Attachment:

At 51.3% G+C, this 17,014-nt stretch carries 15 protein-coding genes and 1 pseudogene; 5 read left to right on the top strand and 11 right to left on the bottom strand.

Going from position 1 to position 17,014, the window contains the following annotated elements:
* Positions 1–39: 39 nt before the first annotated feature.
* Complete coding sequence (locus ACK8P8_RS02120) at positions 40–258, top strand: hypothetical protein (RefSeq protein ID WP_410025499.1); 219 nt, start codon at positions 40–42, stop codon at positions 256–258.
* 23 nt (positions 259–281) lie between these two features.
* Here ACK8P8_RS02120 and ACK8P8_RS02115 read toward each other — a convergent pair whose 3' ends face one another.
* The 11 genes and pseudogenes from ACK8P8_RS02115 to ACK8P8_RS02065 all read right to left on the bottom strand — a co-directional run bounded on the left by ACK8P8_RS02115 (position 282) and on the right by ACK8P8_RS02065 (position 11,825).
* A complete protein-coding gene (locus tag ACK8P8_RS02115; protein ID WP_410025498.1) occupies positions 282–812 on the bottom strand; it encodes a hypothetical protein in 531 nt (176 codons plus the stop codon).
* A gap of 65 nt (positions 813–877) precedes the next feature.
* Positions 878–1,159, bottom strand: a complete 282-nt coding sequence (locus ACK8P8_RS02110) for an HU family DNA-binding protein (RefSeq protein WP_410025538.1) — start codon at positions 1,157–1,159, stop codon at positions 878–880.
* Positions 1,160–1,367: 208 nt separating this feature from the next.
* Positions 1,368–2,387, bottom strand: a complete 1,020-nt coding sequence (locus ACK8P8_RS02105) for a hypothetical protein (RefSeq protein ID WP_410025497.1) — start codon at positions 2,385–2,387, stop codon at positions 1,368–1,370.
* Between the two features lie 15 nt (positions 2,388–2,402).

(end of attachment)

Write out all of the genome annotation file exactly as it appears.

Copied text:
At 51.3% G+C, this 17,014-nt stretch carries 15 protein-coding genes and 1 pseudogene; 5 read left to right on the top strand and 11 right to left on the bottom strand.

Going from position 1 to position 17,014, the window contains the following annotated elements:
* Positions 1–39: 39 nt before the first annotated feature.
* Complete coding sequence (locus ACK8P8_RS02120) at positions 40–258, top strand: hypothetical protein (RefSeq protein ID WP_410025499.1); 219 nt, start codon at positions 40–42, stop codon at positions 256–258.
* 23 nt (positions 259–281) lie between these two features.
* Here ACK8P8_RS02120 and ACK8P8_RS02115 read toward each other — a convergent pair whose 3' ends face one another.
* The 11 genes and pseudogenes from ACK8P8_RS02115 to ACK8P8_RS02065 all read right to left on the bottom strand — a co-directional run bounded on the left by ACK8P8_RS02115 (position 282) and on the right by ACK8P8_RS02065 (position 11,825).
* A complete protein-coding gene (locus tag ACK8P8_RS02115; protein ID WP_410025498.1) occupies positions 282–812 on the bottom strand; it encodes a hypothetical protein in 531 nt (176 codons plus the stop codon).
* A gap of 65 nt (positions 813–877) precedes the next feature.
* Positions 878–1,159, bottom strand: a complete 282-nt coding sequence (locus ACK8P8_RS02110) for an HU family DNA-binding protein (RefSeq protein WP_410025538.1) — start codon at positions 1,157–1,159, stop codon at positions 878–880.
* Positions 1,160–1,367: 208 nt separating this feature from the next.
* Positions 1,368–2,387, bottom strand: a complete 1,020-nt coding sequence (locus ACK8P8_RS02105) for a hypothetical protein (RefSeq protein ID WP_410025497.1) — start codon at positions 2,385–2,387, stop codon at positions 1,368–1,370.
* Between the two features lie 15 nt (positions 2,388–2,402).